What to Expect from Your Study Abroad Host Family

Going abroad is fun, but remember to plan for the unexpected, especially when it comes to staying in a stranger’s home.

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Going abroad is fun, but remember to plan for the unexpected, especially when it comes to staying in a stranger’s home.

Image via Go Overseas

Studying abroad is a daunting prospect—it means being far from home, adapting to foreign customs and often living in a country where you don’t speak the language. When you couple all of this with the stress of living with a host family, it becomes even more intimidating. Traveling to a new country to live with strangers for five months is difficult to prepare for, but knowing what to expect will make your transition a little bit easier.

The family may not be what you imagined.

Though you may already have an image in mind of what your host family will be like, the reality is often very different. One of the first things that I was told when I decided to study abroad was not to expect my hosts to be a typical nuclear family. More often, homestays are with couples with grown children who have extra bedrooms, or older women who live alone. While it sounds ideal to live with a couple who has children your own age who can show you around and introduce you to locals, you can’t count on this being the case.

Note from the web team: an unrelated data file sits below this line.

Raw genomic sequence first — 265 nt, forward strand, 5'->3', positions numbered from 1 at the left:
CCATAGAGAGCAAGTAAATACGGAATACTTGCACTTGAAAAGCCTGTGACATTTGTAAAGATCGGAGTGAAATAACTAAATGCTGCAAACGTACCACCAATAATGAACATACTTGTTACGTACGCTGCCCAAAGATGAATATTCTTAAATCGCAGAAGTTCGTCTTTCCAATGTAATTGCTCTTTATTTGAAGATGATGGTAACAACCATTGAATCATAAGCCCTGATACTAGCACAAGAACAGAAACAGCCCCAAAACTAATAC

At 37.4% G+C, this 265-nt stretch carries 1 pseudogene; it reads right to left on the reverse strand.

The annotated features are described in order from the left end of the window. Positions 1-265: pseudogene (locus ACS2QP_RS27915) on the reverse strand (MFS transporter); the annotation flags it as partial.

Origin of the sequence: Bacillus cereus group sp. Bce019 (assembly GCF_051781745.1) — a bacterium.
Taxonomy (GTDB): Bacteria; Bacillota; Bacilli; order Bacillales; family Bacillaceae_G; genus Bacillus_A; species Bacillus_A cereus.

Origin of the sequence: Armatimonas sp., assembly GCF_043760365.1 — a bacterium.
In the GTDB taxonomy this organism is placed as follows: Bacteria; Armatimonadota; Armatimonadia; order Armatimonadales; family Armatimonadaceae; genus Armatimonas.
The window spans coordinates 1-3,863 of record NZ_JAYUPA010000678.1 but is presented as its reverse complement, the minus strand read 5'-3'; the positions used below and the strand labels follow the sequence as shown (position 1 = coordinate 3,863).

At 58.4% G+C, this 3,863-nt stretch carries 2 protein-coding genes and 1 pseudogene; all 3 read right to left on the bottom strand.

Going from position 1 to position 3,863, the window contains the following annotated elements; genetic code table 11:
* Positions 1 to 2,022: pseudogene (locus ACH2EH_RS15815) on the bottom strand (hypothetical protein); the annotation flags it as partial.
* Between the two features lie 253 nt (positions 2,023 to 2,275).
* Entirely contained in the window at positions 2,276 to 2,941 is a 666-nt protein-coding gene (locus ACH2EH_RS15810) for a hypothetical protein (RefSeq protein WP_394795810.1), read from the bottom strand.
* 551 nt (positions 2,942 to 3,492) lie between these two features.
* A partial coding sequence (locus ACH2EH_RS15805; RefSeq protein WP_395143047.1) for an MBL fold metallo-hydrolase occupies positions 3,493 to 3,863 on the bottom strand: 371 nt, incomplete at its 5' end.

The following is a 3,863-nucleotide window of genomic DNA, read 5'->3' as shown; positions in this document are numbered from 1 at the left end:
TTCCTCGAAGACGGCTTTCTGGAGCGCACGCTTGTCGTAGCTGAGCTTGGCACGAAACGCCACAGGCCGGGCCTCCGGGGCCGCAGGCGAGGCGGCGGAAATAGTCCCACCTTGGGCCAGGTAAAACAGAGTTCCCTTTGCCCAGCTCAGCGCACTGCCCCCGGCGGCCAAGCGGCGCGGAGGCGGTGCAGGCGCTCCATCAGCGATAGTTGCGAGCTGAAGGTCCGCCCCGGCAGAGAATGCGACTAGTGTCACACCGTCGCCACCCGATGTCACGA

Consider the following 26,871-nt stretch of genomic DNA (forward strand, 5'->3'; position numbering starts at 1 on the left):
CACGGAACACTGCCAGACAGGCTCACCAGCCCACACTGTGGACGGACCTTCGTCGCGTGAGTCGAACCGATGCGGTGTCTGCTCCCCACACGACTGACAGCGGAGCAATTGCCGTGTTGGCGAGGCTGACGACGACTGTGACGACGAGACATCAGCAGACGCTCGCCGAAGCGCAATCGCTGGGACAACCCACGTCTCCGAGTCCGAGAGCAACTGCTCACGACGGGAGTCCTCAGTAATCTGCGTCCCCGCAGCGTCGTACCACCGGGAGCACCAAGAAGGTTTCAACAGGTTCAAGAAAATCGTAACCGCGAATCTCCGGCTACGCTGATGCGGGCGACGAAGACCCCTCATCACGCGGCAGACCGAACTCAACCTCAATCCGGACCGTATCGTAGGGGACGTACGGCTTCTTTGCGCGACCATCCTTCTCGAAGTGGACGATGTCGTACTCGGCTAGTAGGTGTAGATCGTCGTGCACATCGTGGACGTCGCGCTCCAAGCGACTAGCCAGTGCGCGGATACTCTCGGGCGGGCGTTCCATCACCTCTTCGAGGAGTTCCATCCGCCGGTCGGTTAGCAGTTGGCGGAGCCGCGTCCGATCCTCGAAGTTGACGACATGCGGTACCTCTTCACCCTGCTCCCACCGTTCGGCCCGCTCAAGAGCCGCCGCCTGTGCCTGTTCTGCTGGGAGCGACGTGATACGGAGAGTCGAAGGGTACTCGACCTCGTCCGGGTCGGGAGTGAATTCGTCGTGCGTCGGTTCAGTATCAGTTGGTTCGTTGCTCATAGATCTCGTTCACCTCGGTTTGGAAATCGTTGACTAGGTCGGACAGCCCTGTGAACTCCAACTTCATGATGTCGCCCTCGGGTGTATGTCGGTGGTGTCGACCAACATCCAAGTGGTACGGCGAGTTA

In addition to the family structure, the environment will probably vary from what you’re used to. Though this would be the case anytime you’re living with new people, it’s especially relevant when in a foreign country. Many of the host families in my program were very formal and, rather than encouraging discussions and getting to know their students, they tended to be more retrained. Mine was far more informal, and we would frequently discuss politics and feminism over dinner. Regardless, it will take some time to adjust to the circumstances and to feel comfortable in someone else’s home.

They may want to spend more or less time with you than you anticipated.

While you may have certain expectations going into your homestay regarding your level of interaction with the family, they might have a completely different idea in mind. Some hosts like to provide housing for students so they can learn more about their culture or because they want some younger company. Others do it because they want the paycheck that comes with hosting.

Depending on your host family’s motivations, they’ll probably have varying ideas of how much time they want to spend with you. Try to go with the flow and allow them to set the tone for your interactions; if they prefer to keep their distance, you’re better off respecting that than trying to force your way into the family. While many do want their exchange students to take part in family dinners and activities, you can’t always expect that to be true. Keep in mind that there are various reasons for hosting exchange students and that your hosts might regard you simply as a lodger—and try not to take that personally.

Their accommodations will be different.